Are you using a Cannondale, Specialized, Rotor, or SRAM crank? Looking for an SRM? We have the deal for you. For only $1490, you can get an SRM Powermeter. This powermeter attache and replaces the existing spider on your cranks. This is an excellent way to get SRM Power on your bike for a great price! Ready to go? Have questions? Contact Coach Burke at firstname.lastname@example.org or call 619-865-3389
At the end of every season you should take a break from focused training. I’m not saying you shouldn’t ride your bike...not at all! But you should stop looking at your heart rate monitor, your power data and even your personal training duration for a few weeks. This helps to relax the mind, rejuvenate and reboot yourself. We don’t often think about it, but disciplined training is mentally taxing; it’s just plain tiring. Sometimes at the end of a good season the body will feel like it is ready to keep going but the mind still needs a break. After this ‘cooling off’ period I usually add very loosely-structured training with small goals to my riders’ training diaries. These goals are usually pretty simple: do a 4-hour ride 3 times a month, accumulate 3 to 5 hours of tempo per week or maybe do a club ride just for fun once a week. These workouts and weekly goals are low stress, low commitment and allow your brain to slowly get used to the mental workload that is coming when training season arrives.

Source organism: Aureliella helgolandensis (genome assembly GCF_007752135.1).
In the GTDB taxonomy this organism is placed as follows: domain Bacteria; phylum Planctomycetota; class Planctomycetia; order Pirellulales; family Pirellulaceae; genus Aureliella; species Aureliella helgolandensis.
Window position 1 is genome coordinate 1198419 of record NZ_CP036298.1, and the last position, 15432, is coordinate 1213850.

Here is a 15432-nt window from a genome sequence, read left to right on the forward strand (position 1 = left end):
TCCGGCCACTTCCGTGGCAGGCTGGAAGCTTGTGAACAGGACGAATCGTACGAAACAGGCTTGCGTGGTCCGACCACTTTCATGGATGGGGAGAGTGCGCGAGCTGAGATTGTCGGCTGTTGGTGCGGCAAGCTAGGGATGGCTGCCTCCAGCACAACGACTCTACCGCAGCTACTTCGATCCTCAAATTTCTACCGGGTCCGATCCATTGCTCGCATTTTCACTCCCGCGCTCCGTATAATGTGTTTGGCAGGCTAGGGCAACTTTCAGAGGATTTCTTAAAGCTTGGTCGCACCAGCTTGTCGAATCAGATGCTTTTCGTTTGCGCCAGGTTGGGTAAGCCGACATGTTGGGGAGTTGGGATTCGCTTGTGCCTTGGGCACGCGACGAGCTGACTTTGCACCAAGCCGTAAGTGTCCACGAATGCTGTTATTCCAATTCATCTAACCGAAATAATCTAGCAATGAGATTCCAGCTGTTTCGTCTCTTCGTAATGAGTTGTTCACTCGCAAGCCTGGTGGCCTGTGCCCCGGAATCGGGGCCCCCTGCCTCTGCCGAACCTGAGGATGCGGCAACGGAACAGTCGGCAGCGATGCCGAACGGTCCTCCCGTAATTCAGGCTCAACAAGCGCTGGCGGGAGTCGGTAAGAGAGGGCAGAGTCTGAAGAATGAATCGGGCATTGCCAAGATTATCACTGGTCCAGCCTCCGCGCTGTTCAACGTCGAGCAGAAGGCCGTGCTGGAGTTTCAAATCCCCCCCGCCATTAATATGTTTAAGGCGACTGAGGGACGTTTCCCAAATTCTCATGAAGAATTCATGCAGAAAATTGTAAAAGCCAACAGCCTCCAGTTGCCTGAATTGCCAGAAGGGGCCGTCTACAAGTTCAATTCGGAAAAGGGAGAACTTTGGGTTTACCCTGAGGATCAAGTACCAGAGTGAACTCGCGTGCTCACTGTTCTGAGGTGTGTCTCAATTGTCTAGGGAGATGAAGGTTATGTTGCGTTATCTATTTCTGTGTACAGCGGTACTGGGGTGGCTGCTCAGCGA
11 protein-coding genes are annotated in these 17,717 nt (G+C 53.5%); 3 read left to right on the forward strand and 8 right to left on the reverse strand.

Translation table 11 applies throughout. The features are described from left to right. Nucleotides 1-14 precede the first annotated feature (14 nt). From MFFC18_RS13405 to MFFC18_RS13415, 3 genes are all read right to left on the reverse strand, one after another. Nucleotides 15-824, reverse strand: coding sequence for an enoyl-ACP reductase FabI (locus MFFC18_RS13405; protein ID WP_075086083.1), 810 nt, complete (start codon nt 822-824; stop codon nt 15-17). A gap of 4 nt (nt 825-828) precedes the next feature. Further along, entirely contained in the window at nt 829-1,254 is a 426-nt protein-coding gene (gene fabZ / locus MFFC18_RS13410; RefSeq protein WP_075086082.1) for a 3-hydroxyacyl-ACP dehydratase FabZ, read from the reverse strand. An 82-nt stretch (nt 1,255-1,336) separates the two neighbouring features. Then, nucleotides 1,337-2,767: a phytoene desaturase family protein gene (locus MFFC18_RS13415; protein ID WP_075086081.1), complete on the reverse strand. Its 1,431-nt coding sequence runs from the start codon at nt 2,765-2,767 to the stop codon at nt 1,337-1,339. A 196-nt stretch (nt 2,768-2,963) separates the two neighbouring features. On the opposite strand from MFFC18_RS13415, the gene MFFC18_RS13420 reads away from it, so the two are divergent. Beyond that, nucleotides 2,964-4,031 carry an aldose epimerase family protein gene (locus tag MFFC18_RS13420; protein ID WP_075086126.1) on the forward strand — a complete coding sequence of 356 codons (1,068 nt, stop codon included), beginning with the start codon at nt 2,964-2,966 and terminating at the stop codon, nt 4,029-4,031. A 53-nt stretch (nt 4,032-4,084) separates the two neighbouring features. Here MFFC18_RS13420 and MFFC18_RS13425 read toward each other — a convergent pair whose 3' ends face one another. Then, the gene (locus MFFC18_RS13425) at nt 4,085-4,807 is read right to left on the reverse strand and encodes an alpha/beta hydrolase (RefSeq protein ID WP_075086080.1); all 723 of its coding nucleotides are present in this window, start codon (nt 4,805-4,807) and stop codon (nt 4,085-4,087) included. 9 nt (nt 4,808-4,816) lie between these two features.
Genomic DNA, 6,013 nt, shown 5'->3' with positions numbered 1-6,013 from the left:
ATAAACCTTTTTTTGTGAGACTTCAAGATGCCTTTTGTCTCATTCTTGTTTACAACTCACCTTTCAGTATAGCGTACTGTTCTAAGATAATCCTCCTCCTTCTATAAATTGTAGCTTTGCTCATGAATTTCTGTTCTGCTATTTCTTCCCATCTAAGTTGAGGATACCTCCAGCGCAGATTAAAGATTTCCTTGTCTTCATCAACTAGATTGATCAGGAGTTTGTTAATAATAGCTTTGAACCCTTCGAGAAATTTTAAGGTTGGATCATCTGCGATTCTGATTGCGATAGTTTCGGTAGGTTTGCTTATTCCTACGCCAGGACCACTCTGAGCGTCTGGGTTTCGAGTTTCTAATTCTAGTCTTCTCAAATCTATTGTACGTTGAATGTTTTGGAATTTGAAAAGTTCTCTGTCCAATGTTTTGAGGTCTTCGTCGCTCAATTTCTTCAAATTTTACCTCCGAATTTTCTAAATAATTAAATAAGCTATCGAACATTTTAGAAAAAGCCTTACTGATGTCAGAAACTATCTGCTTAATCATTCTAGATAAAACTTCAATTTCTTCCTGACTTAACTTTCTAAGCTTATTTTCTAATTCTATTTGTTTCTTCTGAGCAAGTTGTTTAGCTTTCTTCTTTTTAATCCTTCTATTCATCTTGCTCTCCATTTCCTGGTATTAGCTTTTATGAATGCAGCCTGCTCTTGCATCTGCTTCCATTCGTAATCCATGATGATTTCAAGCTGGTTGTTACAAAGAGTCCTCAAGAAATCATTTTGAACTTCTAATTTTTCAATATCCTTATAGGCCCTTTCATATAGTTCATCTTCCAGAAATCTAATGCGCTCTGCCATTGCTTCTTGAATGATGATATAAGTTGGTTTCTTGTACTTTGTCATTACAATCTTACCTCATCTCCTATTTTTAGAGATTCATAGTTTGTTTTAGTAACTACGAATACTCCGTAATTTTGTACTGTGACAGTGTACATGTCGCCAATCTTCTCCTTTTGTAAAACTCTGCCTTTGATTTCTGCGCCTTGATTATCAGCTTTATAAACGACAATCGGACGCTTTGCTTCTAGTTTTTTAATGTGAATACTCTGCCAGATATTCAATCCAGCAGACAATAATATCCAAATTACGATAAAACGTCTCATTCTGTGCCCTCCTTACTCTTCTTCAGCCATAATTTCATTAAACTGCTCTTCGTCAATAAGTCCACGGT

Riders should find that rides during this time of the year are meant to be fun, motivating and inspiring. This is also the time when you should review how your riding and racing season went during the past year. New-found inspiration and motivation will help you see the future and all its possibilities. You should try to assess whether or not you’ve met the goals you set for yourself this past year and whether you want to try and improve on your gains. Maybe you want to attack those shortfalls that you may notice in this review. Maybe you’ll want to set entirely different goals for the coming year. It’s all possible, and it’s up to you!